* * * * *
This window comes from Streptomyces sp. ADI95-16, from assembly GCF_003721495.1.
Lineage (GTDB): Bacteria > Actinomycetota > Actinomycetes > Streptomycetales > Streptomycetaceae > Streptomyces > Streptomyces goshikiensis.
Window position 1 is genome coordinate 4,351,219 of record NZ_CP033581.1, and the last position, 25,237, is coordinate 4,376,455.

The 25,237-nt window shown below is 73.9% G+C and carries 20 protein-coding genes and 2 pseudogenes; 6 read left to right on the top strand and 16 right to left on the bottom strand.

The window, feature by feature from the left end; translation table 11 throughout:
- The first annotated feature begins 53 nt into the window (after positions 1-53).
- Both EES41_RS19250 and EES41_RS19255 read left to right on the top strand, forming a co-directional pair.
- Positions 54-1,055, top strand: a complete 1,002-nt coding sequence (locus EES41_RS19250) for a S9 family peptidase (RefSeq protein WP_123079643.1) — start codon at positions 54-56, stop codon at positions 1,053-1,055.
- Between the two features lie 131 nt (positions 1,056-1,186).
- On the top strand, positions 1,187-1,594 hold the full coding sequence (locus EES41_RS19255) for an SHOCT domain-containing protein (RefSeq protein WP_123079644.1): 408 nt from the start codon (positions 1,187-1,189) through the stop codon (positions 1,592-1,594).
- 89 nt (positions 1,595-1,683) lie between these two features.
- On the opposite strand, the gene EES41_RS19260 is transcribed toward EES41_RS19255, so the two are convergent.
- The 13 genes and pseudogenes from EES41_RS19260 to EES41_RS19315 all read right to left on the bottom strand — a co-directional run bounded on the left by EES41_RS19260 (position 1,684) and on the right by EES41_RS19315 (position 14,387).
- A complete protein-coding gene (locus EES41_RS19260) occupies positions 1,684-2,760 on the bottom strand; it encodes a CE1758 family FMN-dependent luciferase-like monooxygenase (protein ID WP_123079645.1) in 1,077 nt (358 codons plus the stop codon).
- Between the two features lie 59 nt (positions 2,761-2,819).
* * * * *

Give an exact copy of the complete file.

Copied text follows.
This window comes from Streptomyces sp. ADI95-16, from assembly GCF_003721495.1.
Lineage (GTDB): Bacteria > Actinomycetota > Actinomycetes > Streptomycetales > Streptomycetaceae > Streptomyces > Streptomyces goshikiensis.
Window position 1 is genome coordinate 4,351,219 of record NZ_CP033581.1, and the last position, 25,237, is coordinate 4,376,455.

The 25,237-nt window shown below is 73.9% G+C and carries 20 protein-coding genes and 2 pseudogenes; 6 read left to right on the top strand and 16 right to left on the bottom strand.

The window, feature by feature from the left end; translation table 11 throughout:
- The first annotated feature begins 53 nt into the window (after positions 1-53).
- Both EES41_RS19250 and EES41_RS19255 read left to right on the top strand, forming a co-directional pair.
- Positions 54-1,055, top strand: a complete 1,002-nt coding sequence (locus EES41_RS19250) for a S9 family peptidase (RefSeq protein WP_123079643.1) — start codon at positions 54-56, stop codon at positions 1,053-1,055.
- Between the two features lie 131 nt (positions 1,056-1,186).
- On the top strand, positions 1,187-1,594 hold the full coding sequence (locus EES41_RS19255) for an SHOCT domain-containing protein (RefSeq protein WP_123079644.1): 408 nt from the start codon (positions 1,187-1,189) through the stop codon (positions 1,592-1,594).
- 89 nt (positions 1,595-1,683) lie between these two features.
- On the opposite strand, the gene EES41_RS19260 is transcribed toward EES41_RS19255, so the two are convergent.
- The 13 genes and pseudogenes from EES41_RS19260 to EES41_RS19315 all read right to left on the bottom strand — a co-directional run bounded on the left by EES41_RS19260 (position 1,684) and on the right by EES41_RS19315 (position 14,387).
- A complete protein-coding gene (locus EES41_RS19260) occupies positions 1,684-2,760 on the bottom strand; it encodes a CE1758 family FMN-dependent luciferase-like monooxygenase (protein ID WP_123079645.1) in 1,077 nt (358 codons plus the stop codon).
- Between the two features lie 59 nt (positions 2,761-2,819).